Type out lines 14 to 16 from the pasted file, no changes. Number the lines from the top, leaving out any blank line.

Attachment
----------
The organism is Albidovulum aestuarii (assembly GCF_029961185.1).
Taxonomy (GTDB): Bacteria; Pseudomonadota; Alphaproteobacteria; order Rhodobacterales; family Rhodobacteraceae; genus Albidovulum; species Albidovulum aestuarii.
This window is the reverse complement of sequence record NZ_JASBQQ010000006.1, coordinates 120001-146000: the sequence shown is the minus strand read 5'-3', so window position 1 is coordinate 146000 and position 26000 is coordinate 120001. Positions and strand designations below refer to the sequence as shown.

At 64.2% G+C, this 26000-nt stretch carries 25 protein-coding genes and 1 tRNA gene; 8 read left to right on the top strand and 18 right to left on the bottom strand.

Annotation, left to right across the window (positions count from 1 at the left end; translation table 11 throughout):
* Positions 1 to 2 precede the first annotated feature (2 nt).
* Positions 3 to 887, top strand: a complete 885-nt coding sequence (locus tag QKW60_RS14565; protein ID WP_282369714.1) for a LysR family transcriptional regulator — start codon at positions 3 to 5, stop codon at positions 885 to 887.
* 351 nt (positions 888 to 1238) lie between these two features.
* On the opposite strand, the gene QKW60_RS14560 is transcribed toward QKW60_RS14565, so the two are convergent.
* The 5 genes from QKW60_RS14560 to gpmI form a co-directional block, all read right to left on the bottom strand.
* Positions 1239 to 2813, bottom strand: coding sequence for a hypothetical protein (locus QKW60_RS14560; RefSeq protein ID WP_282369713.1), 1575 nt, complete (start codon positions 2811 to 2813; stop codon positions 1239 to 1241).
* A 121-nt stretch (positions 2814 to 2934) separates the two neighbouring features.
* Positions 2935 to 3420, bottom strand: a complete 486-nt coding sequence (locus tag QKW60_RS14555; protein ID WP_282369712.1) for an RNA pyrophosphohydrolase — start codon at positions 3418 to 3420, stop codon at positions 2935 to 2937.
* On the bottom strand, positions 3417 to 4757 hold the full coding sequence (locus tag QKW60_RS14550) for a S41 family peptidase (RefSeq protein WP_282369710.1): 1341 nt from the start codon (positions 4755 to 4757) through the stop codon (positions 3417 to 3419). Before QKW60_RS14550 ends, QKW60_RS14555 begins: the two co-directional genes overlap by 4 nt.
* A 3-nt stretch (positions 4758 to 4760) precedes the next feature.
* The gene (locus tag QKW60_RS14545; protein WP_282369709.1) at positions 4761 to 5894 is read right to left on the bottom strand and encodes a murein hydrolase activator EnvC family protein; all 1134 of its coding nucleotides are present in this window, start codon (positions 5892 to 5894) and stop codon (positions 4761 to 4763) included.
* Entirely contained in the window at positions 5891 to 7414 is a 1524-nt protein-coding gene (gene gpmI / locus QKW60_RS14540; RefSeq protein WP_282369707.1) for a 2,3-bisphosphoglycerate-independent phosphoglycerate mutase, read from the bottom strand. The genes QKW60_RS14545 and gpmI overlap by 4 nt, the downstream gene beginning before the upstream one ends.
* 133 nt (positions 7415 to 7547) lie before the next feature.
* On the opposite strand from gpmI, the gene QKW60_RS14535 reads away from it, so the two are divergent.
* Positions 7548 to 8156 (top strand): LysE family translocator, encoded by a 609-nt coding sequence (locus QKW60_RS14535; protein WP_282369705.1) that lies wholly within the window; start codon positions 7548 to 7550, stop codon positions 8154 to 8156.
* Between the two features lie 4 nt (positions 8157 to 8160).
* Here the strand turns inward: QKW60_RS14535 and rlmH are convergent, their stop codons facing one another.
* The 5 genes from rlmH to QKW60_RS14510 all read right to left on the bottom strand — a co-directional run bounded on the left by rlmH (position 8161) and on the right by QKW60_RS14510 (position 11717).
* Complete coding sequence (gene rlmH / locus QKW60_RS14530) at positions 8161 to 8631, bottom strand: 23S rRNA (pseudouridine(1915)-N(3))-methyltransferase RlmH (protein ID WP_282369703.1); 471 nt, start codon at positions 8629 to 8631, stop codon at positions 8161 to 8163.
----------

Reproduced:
* On the bottom strand, positions 3417 to 4757 hold the full coding sequence (locus tag QKW60_RS14550) for a S41 family peptidase (RefSeq protein WP_282369710.1): 1341 nt from the start codon (positions 4755 to 4757) through the stop codon (positions 3417 to 3419). Before QKW60_RS14550 ends, QKW60_RS14555 begins: the two co-directional genes overlap by 4 nt.
* A 3-nt stretch (positions 4758 to 4760) precedes the next feature.
* The gene (locus tag QKW60_RS14545; protein WP_282369709.1) at positions 4761 to 5894 is read right to left on the bottom strand and encodes a murein hydrolase activator EnvC family protein; all 1134 of its coding nucleotides are present in this window, start codon (positions 5892 to 5894) and stop codon (positions 4761 to 4763) included.